Posted by January 7, 2017.on
In this series of blog posts, we are showing real life examples of how to utilize the data from our Assessments to gain a better perspective on how you and your team might view certain situations and areas of conflict. We looked at the Sociability & Attitude Behavior sections of the Profiles Sales Assessment Concurrent Performance Model Overview and now, we want to dig deeper into the Independence section. Focusing on the Independence Behavior will provide us another excellent example of how to use this report to optimally execute and create a tension free environment for your audience.
Independence measures the level of supervision people are most comfortable with. People with scores on the right prefer minimal supervision. They prefer to be informed of what is required quickly and decisively, then get out of their way and let them get it done! The perception of micro-management happens very quickly for these right oriented people. Individuals with scores on the left enjoy routine interaction with their supervisor. They like to know they are doing the right things, meeting the supervisor’s expectations and are “on the right track.”
As you can see in our team example, the leader has a 10 in Independence. Only 2.5% of the population would score here. Or said a bit differently, 97.5% of the population would be more dependent than this leader. He/she is highly independent and prefers minimal supervision. Routine interactions and follow up by this leader with their team would be quickly perceived as micro-management of his/her team by this leader. Likely, this leader prefers to treat others the way they themself like to be treated, “like and adult.” They want to provide direction and get out of the way.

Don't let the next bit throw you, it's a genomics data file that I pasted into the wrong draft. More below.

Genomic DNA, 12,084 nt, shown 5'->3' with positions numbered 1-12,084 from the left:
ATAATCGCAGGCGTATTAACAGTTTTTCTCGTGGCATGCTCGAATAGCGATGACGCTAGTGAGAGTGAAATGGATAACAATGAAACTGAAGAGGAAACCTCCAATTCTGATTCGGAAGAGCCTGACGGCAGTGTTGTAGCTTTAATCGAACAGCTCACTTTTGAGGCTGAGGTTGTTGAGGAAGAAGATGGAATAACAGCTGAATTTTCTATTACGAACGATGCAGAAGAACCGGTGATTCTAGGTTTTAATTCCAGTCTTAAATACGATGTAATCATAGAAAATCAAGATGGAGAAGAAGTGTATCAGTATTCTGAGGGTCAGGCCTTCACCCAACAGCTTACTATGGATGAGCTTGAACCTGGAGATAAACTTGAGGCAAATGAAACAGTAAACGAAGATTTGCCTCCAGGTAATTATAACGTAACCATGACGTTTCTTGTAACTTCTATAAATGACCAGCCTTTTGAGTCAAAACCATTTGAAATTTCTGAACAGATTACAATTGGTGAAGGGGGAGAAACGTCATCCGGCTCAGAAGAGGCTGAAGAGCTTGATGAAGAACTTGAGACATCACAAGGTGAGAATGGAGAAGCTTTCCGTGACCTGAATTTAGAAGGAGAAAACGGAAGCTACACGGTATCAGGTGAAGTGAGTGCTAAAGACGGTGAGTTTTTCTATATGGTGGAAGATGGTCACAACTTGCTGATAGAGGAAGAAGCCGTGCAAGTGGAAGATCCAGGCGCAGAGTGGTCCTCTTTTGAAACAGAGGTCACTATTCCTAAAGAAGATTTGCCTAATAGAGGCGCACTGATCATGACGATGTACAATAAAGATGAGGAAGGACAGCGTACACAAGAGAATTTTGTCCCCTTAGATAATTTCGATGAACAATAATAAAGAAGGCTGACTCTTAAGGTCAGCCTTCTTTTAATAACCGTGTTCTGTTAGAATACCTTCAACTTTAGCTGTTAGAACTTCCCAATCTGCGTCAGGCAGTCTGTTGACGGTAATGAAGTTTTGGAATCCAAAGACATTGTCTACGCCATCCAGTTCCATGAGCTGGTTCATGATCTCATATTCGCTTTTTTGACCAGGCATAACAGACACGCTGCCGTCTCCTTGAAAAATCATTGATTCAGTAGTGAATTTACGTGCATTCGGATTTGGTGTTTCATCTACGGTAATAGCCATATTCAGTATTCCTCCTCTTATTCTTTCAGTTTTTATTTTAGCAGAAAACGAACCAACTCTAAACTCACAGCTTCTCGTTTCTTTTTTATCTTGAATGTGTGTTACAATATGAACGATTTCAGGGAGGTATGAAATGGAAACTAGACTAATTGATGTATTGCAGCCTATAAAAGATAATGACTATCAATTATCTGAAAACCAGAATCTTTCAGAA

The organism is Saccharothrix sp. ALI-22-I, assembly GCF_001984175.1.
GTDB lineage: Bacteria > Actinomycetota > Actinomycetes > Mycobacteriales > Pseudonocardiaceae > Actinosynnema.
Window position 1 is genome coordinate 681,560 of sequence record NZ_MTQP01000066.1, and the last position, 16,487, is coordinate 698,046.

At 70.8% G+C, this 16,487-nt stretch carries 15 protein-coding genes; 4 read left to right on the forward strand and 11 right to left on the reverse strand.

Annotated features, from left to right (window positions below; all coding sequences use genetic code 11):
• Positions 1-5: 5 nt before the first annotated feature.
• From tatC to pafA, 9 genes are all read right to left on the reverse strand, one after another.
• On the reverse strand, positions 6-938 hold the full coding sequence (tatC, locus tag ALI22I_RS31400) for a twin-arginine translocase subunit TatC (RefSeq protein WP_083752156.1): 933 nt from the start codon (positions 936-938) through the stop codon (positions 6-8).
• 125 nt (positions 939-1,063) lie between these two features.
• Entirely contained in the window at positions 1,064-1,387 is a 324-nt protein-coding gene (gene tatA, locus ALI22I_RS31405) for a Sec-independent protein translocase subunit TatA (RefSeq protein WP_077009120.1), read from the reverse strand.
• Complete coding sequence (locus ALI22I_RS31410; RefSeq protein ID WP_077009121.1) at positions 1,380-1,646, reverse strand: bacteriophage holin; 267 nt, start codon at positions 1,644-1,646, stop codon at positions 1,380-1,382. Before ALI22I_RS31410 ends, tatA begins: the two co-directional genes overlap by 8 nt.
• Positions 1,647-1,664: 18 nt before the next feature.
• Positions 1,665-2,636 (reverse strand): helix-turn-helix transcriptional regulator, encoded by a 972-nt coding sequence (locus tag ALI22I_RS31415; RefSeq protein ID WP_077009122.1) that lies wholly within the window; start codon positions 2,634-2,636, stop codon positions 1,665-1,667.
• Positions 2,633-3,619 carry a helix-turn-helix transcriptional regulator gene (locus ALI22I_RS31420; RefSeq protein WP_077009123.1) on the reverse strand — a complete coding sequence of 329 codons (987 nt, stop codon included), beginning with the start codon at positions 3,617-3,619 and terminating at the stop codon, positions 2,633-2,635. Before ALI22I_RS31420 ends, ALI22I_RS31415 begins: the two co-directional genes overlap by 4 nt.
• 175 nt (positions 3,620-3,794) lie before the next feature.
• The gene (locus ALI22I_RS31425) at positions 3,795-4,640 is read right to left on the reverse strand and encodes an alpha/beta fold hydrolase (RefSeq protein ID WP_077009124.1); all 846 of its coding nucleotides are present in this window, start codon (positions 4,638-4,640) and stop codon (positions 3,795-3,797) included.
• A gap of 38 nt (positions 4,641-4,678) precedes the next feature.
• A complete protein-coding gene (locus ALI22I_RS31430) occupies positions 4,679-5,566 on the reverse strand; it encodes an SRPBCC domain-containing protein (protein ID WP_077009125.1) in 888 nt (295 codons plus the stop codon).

7 members of this team have scores of 7 or lower reflecting a meaningful difference in the way they perceive independence. These people prefer more routine interaction with their supervisor. They want to know how they are doing and get feedback on whether they are meeting his/her expectations?
As this scenario evolves, the leader might be thinking “why do these people call me so often?” “Did I not clearly communicate?” “Don’t they want to be treated like adults?” In contrast, these 7 team members might be thinking “My boss does not speak with me very often.” “Doesn’t he/she like me?” “Did I do something to make my boss mad?” As you might suspect, this type of tension can impact the efficiency and effectiveness of this team’s performance.
By having this type of team report available, the leader can understand that in order to create the optimum environment most of their team requires more attention and interaction. The leader shouldn’t assume that by checking in and monitoring their team that the team members feel belittled or offended. The team members will now understand the high level of their leader’s independence. They will know that the leader truly respects them as adults and that they need to better control the frequency of their interactions with their supervisor. As leader and team stretch outside their comfort zones towards each other’s perspective, all will enjoy a a level of independence that they can appreciate. Optimum execution by mitigating tension!
For more information on How to Execute with ANY Audience, click here to read every blog post in this series.